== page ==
Bernard's Hot Tips for the Biz


 

 

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Music Connection Feature Story

 
HOT TIPS
   
In the music business you often hear the phrase, “You’ve got to pay your dues.” While that may be true (to a certain extent), it doesn’t have to be painful, or last a long time. There are many ways to achieve your goals; and, with “Bernard’s Hot Tips” you’ll find shortcuts and reality checks that will make your “dues” go down easier.   

 

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Song Placements

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Ten Song Placement Tips


Song placement is a great way to break your act, and can be a very lucrative area. It can give your music exposure, jump-start your career and generate significant income. But, it’s not easy getting your songs in the right projects. For insight into this rewarding field, we offer the following Tips.

                       

1. CONTACT INFORMATION

Put contact information on everything: the package, the CD and the CD case. These items are often separated. Do not just put your website – include your phone and email too. 
 

2. INCLUDE TV MIXES

Submit both your songs (with vocals) and the TV tracks (instrumental – no vocals).

By including the TV Mix, you increase your chance for placement by 50%. And, remember to make sure the production is high quality. A rough demo won’t cut it. 
 

3. CLEAR ALL RIGHTS

All rights must be cleared… including the underlying copyrights, publishing rights, and the rights to the master recording. Get clearances for any samples used, and include them with your submission. 
 

4. NOTE STYLE OF MUSIC, TEMPO & CONTENT

Your songs are categorized by style, tempo and lyrical content. Put that info right on the CD as well the case. Some song placers also like to know “who you sound like.” That sort of information helps them place songs quickly.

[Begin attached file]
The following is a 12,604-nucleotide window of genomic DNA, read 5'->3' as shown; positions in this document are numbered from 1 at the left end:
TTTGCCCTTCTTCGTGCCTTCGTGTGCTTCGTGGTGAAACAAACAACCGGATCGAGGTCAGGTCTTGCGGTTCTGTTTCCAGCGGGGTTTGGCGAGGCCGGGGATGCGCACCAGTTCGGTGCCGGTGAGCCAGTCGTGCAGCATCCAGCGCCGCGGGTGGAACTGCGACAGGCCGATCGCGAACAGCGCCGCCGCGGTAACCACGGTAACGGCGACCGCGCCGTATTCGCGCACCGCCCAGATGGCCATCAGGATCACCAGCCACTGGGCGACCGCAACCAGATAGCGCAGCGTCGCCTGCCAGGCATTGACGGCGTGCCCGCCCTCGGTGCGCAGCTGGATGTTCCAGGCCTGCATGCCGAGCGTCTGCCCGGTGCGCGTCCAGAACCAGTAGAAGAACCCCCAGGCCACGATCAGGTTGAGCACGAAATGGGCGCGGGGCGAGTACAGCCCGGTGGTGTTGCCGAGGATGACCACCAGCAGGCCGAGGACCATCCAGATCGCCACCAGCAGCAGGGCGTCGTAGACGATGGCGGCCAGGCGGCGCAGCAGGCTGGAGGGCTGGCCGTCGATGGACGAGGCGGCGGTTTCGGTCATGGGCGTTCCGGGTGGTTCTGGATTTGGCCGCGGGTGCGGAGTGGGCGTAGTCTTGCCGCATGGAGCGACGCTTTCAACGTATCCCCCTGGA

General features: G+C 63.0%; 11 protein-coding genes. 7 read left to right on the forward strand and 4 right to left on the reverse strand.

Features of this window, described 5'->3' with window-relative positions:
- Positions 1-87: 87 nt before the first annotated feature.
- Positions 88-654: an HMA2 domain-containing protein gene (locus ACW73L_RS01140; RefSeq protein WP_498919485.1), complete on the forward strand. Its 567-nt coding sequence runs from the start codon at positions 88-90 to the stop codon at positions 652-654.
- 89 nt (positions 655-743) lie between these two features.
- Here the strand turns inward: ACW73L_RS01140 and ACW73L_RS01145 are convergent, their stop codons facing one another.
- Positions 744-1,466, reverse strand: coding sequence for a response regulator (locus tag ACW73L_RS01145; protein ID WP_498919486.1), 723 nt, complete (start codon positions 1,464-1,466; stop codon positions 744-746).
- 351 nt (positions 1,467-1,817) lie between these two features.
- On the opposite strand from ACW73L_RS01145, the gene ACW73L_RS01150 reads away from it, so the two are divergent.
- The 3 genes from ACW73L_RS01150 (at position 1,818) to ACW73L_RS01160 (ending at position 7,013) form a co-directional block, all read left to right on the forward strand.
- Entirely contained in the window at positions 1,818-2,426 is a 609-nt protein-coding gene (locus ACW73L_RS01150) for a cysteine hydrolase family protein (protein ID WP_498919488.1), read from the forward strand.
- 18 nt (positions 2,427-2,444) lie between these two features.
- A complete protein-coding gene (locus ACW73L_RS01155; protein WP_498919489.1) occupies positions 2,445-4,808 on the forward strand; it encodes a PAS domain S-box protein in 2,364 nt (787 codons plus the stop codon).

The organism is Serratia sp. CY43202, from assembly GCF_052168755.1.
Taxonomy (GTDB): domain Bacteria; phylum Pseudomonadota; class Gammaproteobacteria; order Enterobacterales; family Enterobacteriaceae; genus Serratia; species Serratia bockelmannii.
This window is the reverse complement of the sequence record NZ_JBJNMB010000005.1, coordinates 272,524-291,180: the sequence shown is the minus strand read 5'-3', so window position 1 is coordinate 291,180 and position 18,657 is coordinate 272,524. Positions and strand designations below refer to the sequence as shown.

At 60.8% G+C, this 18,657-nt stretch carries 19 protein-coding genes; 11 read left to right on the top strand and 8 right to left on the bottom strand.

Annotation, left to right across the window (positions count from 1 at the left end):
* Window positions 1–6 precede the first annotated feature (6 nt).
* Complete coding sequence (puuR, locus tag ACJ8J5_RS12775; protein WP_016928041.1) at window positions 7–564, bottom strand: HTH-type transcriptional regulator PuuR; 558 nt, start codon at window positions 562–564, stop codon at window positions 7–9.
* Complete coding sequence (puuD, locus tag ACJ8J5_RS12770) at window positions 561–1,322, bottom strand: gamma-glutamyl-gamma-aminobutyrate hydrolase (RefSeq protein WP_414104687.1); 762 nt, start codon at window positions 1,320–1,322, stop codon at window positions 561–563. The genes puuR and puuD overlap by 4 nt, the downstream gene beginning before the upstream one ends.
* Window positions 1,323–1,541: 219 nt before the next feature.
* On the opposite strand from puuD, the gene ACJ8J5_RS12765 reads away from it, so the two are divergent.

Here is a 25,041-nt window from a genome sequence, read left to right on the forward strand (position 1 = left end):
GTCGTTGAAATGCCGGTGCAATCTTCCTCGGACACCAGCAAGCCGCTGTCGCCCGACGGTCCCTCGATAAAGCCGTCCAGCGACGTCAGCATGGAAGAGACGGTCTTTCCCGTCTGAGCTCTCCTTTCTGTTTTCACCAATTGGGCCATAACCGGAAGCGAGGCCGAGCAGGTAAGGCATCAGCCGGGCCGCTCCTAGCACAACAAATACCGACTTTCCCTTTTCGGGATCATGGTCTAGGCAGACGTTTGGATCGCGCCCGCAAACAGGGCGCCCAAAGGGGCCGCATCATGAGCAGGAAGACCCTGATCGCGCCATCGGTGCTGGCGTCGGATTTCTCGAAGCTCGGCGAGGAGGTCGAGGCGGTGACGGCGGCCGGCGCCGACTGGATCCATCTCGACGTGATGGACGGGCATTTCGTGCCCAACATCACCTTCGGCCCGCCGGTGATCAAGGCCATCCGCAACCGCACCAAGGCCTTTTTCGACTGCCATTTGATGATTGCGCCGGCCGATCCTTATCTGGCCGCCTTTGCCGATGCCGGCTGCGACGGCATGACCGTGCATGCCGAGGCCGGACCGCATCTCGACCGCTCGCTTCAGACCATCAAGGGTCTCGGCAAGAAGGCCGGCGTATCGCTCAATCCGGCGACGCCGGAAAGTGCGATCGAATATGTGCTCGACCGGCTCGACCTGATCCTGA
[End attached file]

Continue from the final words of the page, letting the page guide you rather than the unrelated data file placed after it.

5. FACT SHEET/BIO

You should include one page with pertinent facts about what you’ve done, if you’ve had any songs placed and what you’re doing in your career. Accomplishments and accolades are always impressive.

 

6. DON’T SUBMIT TOO MANY SONGS

Don’t send your whole album, unless it’s requested. Most song placers don’t have the time to listen to your whole body of work. And, decisions are made very quickly – sometimes in seconds. 


7. KNOW THE MARKET & THE PROJECT

Don’t waste everyone’s time sending the wrong material. Do some research and know something about the projects you’re submitting to. Sending inappropriate material can shut doors – possibly forever. 
 

8. PAY ATTENTION TO SPECS

Sometimes, you’ll receive very specific requirements. Pay attention and follow them to the tee. Don’t second-guess the song placer, thinking you know better. It’s their project, not yours. 

 

9. JOIN A PRO (Performance Rights Organization)

Most of your money will come from Performance Rights Organizations: ASCAP. BMI, SESAC. But, don’t rely on them exclusively. You should also request “cue sheets” and gather evidence that shows the number of plays a placement has received. 
 

10. ACT PROFESSIONALLY

Don’t make repeated calls. There’s a fine line between persistence and obnoxiousness. Most song placers/music supervisors are very busy, but not too busy to call you if a song is placed.  Be patient.

 

By: Bernard Baur

 

 

 

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